Naturally, no diet is complete without other macronutrients, such as proteins or fats; head to our macro calculator for a more comprehensive analysis of your eating habits.
What are carbohydrates?
Carbohydrates, just like proteins or fats, are macronutrients. They come in many different forms, such as sugars, starches, or fibers, and are present in most of our foods. You can come across them in bread, potatoes, and pasta, but also in fruits, milk, or cookies.
One of the possibilities to group carbohydrates is to split them into simple and complex carbohydrates.
Simple carbohydrates are monosaccharides and disaccharides. As their chemical structure is fairly uncomplicated, they are easy to digest. They provide a lot of energy, but you will soon feel hungry again. Some sources of simple carbohydrates include white bread, cookies, and white sugar.
Complex carbohydrates are polysaccharides - more complicated chains of sugar molecules. They are considered healthier and tend to fill you up for longer. Fruits, vegetables, and whole grains contain a lot of complex carbohydrates.
How many carbs should I eat a day?
No golden rule dictates how many carbs per day you should eat. However, our carb calculator can provide you with some general guidelines that you can use.
The minimum recommended percentage of carbohydrates in your diet is 50%. It means that at least half of your energy should come from carbohydrates.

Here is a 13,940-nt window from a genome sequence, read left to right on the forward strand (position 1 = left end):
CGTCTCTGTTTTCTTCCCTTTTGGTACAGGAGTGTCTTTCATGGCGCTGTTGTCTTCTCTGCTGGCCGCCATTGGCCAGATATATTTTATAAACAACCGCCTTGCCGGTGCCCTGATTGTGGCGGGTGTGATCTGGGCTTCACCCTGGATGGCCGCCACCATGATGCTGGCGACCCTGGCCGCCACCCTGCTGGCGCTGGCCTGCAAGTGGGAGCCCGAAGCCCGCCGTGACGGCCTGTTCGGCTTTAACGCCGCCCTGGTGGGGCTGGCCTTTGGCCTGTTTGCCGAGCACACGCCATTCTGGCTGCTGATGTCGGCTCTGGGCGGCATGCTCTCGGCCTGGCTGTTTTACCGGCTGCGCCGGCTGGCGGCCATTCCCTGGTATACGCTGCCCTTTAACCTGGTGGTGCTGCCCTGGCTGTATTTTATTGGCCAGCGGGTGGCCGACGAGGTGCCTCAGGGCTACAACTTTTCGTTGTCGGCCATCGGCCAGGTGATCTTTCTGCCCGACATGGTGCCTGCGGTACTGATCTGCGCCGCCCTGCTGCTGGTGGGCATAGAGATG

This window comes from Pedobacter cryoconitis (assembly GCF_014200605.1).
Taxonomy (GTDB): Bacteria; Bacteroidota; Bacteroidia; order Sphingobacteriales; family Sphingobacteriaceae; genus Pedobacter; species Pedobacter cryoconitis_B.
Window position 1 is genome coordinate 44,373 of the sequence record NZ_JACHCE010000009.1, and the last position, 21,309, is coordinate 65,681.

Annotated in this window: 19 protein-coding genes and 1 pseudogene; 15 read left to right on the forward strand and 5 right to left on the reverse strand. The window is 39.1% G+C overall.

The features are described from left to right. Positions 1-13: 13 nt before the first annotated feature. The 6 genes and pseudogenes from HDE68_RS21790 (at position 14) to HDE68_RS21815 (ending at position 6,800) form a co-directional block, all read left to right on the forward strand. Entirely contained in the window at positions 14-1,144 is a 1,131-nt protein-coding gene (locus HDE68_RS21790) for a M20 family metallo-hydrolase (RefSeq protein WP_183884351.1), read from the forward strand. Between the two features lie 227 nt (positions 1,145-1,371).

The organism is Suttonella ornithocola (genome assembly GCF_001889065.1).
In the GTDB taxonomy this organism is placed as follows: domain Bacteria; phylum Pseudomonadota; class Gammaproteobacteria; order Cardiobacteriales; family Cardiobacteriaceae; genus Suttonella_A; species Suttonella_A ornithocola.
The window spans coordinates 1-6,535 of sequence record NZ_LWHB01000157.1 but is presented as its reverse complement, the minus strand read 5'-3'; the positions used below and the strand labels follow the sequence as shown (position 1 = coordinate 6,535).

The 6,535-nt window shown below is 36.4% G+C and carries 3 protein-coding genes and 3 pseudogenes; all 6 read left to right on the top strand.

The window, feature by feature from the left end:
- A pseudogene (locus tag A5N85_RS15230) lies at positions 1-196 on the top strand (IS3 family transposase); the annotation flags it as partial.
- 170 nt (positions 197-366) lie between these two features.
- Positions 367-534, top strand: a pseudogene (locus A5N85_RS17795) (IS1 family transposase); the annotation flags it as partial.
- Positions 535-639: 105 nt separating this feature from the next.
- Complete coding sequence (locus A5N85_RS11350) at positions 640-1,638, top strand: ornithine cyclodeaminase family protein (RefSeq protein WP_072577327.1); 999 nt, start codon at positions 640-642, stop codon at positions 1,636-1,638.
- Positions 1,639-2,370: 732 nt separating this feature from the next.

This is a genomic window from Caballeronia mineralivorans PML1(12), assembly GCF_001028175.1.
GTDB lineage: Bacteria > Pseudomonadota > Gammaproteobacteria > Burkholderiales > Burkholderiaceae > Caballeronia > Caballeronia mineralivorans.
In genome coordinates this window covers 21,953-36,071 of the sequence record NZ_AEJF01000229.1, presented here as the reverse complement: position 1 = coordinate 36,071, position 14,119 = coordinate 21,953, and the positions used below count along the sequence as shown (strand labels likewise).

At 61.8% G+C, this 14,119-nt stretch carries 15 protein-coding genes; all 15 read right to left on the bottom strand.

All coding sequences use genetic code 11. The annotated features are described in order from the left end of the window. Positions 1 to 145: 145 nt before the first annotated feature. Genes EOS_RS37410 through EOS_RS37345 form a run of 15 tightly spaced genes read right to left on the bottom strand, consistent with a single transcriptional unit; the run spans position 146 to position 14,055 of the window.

The maximum recommended percentage is 70%. If you eat more carbs, you probably lack other macronutrients, such as proteins.
These percentages apply to calories. If you want to recalculate the recommended number of kcal in carbs to grams, you should use the following equation:
4 kcal = 1 g
Our carb calculator uses this exact formula to give you the optimum range for carbohydrate consumption. You should remember, though, that consulting this calculator is not equivalent to a visit at a dietitian; consult a professional for a personalized diet plan if considering any drastic changes to your diet.
Below are some of the key characteristics of good and bad carbs:
- contain a low or moderate number of calories
- are high in nutrients
- do not contain refined sugars or grains
- are high in natural fibers
- are low in sodium and saturated fats
- are low in, or do not contain, cholesterol and trans fats
Essentially are the opposite of good carbs and:
- are high in calories
- are low in many nutrients
- are full of refined sugars (ex. corn syrup, white sugar, honey, fruit juices)
- are low in fiber
- are high in sodium and may contain high levels of saturated fat
- may be high in cholesterol and trans fats
- are high in refined grains (ex. white flour)
Even though it is quite important to keep your carbs intake between 50% and 70%, it is essential to limit the simple sugars (or simple carbs). We recommend to never exceed 10% of your total calorie intake.
Why are these carbs bad for you? Most of them have a high glycemic index (GI). It means that they break up faster and rapidly enter your blood system, increasing blood sugar levels. If you don't limit the intake of such carbs for a long time, it may even lead to diabetes!